By: Annika Barnett, MD
The personal statement is one of the most important components of a medical school application. Realistically, most applicants look similar on paper. Many applicants have taken many of the same classes and boast stellar grades, MCAT scores and a myriad of extracurricular activities. Your personal statement serves as a great opportunity to stand out and make an impact on the medical school admissions committee.
Many applicants do not know where to start when writing a personal statement. It is an open-ended essay, and this freedom can be either liberating or debilitating. Don’t get intimidated by the open-ended nature of the personal statement. Use the following tips to structure a personal statement that not only captures the admission committee’s attention but effectively represents who you are as a person and applicant.
Tell a Story
Your personal statement should give the reader a glimpse of who you are on a deeper level than your test scores and grades. The best way to convey this is to tell a personal anecdote.
For example, my medical school personal statement began with the story of how I decided to become a doctor after having a memorable experience at my pediatrician’s office. This not only piqued the reader’s interest but also offered a more personal touch to the essay. Additionally, many of my interviewers referenced my anecdote, which facilitated a more comfortable interview experience.
Tell your story. Why did you decide to go into the medical field? Did a specific event or person inspire you to pursue medicine? Your story is what makes you unique and it helps differentiate your application from others.
Your personal statement offers the opportunity to be transparent to the admissions committee. If you have any weaknesses in your application, you may want to address them briefly in your personal statement. Use caution in putting a lot of emphasis on weaknesses in your application, but you may benefit from explaining any unique challenges or hardships that you may have encountered.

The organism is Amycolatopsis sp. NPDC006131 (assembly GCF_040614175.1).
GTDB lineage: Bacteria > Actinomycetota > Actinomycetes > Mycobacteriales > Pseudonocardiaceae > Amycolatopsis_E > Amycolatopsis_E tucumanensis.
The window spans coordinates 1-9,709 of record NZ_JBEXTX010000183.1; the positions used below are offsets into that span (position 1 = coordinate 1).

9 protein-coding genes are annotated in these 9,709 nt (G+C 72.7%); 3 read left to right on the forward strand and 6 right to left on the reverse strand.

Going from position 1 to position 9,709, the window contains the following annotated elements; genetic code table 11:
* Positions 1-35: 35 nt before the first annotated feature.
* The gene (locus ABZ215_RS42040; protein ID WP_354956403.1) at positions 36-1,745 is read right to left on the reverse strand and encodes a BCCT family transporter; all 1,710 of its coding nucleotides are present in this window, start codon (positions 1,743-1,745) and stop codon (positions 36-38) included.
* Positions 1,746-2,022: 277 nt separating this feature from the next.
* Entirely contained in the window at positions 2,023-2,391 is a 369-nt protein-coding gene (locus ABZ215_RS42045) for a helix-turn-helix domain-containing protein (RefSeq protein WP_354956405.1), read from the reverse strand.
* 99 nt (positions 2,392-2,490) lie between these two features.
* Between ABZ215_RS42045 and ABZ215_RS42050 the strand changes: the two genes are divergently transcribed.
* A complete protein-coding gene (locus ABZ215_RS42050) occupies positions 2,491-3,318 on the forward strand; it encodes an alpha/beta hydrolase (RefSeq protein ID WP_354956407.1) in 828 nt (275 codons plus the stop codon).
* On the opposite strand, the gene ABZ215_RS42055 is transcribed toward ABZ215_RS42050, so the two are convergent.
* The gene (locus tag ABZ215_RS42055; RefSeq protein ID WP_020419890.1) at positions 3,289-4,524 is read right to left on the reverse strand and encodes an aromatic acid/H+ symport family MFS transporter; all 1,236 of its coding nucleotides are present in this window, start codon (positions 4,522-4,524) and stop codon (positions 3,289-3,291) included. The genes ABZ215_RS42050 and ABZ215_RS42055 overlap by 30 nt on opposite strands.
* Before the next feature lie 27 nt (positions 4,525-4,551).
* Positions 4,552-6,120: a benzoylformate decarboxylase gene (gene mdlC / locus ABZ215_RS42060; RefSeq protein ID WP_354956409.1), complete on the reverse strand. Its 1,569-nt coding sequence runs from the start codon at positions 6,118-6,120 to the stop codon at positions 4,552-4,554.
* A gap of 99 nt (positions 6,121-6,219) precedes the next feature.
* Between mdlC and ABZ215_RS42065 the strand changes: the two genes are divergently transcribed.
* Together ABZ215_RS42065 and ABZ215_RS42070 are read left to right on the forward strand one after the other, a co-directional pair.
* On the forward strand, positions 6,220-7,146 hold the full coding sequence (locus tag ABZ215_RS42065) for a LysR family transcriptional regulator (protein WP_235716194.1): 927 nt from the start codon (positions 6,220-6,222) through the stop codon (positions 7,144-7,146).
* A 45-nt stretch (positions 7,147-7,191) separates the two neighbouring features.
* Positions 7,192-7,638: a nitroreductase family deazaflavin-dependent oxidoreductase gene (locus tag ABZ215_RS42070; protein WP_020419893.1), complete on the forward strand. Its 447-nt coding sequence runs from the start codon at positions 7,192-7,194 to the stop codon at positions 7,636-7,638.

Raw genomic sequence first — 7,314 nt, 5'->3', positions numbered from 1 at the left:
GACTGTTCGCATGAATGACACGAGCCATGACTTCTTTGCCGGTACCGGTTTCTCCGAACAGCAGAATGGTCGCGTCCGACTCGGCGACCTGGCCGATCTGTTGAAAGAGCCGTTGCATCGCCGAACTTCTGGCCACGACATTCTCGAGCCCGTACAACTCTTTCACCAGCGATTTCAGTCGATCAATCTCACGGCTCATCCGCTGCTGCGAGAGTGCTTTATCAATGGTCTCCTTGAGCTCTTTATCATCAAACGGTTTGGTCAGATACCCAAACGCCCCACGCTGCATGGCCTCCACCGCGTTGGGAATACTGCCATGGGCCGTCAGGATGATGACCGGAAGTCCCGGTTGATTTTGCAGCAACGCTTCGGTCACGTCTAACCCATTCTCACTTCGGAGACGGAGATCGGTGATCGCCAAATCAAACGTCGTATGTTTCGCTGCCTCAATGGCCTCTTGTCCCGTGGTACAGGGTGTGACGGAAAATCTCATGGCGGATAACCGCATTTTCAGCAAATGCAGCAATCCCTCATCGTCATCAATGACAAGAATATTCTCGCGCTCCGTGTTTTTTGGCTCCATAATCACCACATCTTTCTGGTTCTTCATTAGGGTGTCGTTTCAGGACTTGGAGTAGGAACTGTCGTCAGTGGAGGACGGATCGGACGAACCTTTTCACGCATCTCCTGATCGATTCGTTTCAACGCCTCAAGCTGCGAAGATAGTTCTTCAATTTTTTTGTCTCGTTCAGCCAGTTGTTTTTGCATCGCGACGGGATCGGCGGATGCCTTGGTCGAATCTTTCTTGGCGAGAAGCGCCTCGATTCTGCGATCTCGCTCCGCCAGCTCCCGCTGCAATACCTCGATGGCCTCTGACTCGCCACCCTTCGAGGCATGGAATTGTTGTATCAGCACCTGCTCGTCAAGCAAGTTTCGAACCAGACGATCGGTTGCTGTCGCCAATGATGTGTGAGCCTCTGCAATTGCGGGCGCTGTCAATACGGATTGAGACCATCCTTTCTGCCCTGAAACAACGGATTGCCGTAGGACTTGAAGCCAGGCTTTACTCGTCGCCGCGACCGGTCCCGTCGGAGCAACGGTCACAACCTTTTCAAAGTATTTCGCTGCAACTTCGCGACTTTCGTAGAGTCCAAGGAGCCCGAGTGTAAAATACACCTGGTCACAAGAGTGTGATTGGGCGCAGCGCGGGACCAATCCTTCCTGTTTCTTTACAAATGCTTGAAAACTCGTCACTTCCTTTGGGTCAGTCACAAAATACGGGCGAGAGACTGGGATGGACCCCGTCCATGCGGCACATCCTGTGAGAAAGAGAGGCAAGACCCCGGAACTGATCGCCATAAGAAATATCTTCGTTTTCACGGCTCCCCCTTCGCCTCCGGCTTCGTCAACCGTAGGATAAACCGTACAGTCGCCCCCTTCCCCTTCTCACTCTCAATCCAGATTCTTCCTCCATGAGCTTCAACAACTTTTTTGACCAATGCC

Avoid repeating information that is clearly communicated elsewhere in your application. Your personal statement is not the place to discuss your academic accolades or list your extracurricular activities. You CV will speak for itself.
Make it Personal
The personal statement is your opportunity to communicate to the admissions committee details that may not be apparent elsewhere in your application. Emphasize personal character traits and values that will make you a great doctor. For example, if you are compassionate, give an example of how you have displayed compassion and how it will help you in a future career in medicine.
The best doctors are well rounded and possess not only medical knowledge, but have soft skills necessary to provide effective care to patients. Highlighting these skills will let the admission committee know that you are more than just a good student able to retain facts. In addition, you will also show that you recognize the importance of having more than medical knowledge to be a great doctor.
Learn More: Personal Statement
Have a Vision
A powerful way to conclude your personal statement is to include your vision of how you see yourself impacting the medical field in the future. You may not know the specific subspecialty that you will ultimately pursue, but you can describe where you see yourself in medical field after medical training. Do you think you will have an interest in research and plan to advance medical knowledge through academic pursuits? Do you have an interest in global health or want to improve access to healthcare to underserved populations? Use your personal statement to emphasize your overall goals as a physician in the future and describe how you plan to push the field forward.
Don’t let the medical school personal statement intimidate you. While writing your personal statement, view it as an opportunity to make your application stand out. Use the above tips as a starting point to construct a personal statement that is both memorable and effective in strengthening your application.